Ban on drink specials won’t stop binging

A proposed binge-drinking law won't curtail reckless behavior.

Few would deny that drinking is a significant part of college life in this country. Taken to excess, the consequences can be tragic, as a recent string of alcohol-related deaths among college students in the state attests.

One lawmaker, state Rep. Morrie Lanning (R-Moorhead) has said he will be sponsoring a bill during the upcoming legislative session to ban certain drink specials, like bottomless beer cups and ladies-drink-for-free specials at bars statewide.

While we agree with Rep. Lanning’s goal – to reduce the number of college students drinking themselves to death – we don’t think his legislation will have that effect. Targeting drinking specials at bars is one thing the state has the power to enforce, but that’s not where the most dangerous kind of drinking occurs. Bartenders can exert a reasonable amount of control there, and stop serving those who seem to be at-risk. At house parties, personal responsibility becomes the first and usually only line of defense, and there is no easy solution or law that can be passed to remedy when that fails.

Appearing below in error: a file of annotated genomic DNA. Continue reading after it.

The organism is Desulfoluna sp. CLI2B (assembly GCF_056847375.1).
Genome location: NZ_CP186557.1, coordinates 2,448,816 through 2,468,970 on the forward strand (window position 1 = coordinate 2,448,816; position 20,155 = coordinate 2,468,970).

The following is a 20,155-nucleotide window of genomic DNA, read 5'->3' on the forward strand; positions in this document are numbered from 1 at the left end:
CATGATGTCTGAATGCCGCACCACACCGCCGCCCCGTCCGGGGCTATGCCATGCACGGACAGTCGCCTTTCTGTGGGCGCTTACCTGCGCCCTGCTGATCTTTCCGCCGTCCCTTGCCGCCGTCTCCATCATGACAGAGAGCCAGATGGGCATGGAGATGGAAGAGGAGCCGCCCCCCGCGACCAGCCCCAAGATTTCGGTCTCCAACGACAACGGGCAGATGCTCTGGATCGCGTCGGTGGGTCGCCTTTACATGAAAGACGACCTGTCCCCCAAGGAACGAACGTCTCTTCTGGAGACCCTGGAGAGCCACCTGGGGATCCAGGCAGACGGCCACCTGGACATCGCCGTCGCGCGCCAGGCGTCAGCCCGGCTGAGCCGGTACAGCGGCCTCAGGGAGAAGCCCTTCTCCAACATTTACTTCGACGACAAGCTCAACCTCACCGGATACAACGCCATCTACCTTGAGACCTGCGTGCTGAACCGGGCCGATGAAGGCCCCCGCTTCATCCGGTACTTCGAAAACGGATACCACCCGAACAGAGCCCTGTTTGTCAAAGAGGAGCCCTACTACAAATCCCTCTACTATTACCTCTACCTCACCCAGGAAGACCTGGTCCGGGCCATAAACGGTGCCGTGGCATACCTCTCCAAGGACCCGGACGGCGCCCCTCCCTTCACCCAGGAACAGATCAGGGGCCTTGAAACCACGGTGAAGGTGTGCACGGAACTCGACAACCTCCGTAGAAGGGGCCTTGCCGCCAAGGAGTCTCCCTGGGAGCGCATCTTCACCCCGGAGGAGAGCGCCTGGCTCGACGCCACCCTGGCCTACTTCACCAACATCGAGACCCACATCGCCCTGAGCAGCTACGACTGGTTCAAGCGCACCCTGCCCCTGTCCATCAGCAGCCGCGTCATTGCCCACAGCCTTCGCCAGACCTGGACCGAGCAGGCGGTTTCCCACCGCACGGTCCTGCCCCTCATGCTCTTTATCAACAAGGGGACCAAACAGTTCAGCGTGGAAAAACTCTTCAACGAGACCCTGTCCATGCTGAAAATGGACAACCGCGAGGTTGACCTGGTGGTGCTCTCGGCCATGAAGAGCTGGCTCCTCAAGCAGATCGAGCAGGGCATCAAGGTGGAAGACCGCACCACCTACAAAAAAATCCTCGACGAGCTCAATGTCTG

According to a recent survey, almost 51 percent of people age 18-24 in the metro area have admitted to binge-drinking, which is defined as four or more drinks in a sitting for women and five or more for men. That percentage rises to 60 percent in rural areas, and is higher in the Midwest than any other part of the country.

But bar drinking specials didn’t create this problem, and banning them won’t solve it. Perhaps we should re-examine the fact that we as a nation have a contradictory – some would say hypocritical – attitude toward alcohol. We grow up watching incessant advertisements on television romanticizing the bottle while legally withholding it until the age of 21, so it shouldn’t surprise anyone when our conduct is less than socially responsible.

No one wants any more of these incidents to occur, but ultimately personal responsibility should be the order of the day. Looking out for friends when they’ve had a bit much to drink and better enforcing our own behavior will do more to prevent alcohol-related deaths than ending drink specials, and we only have ourselves to look to in accomplishing that.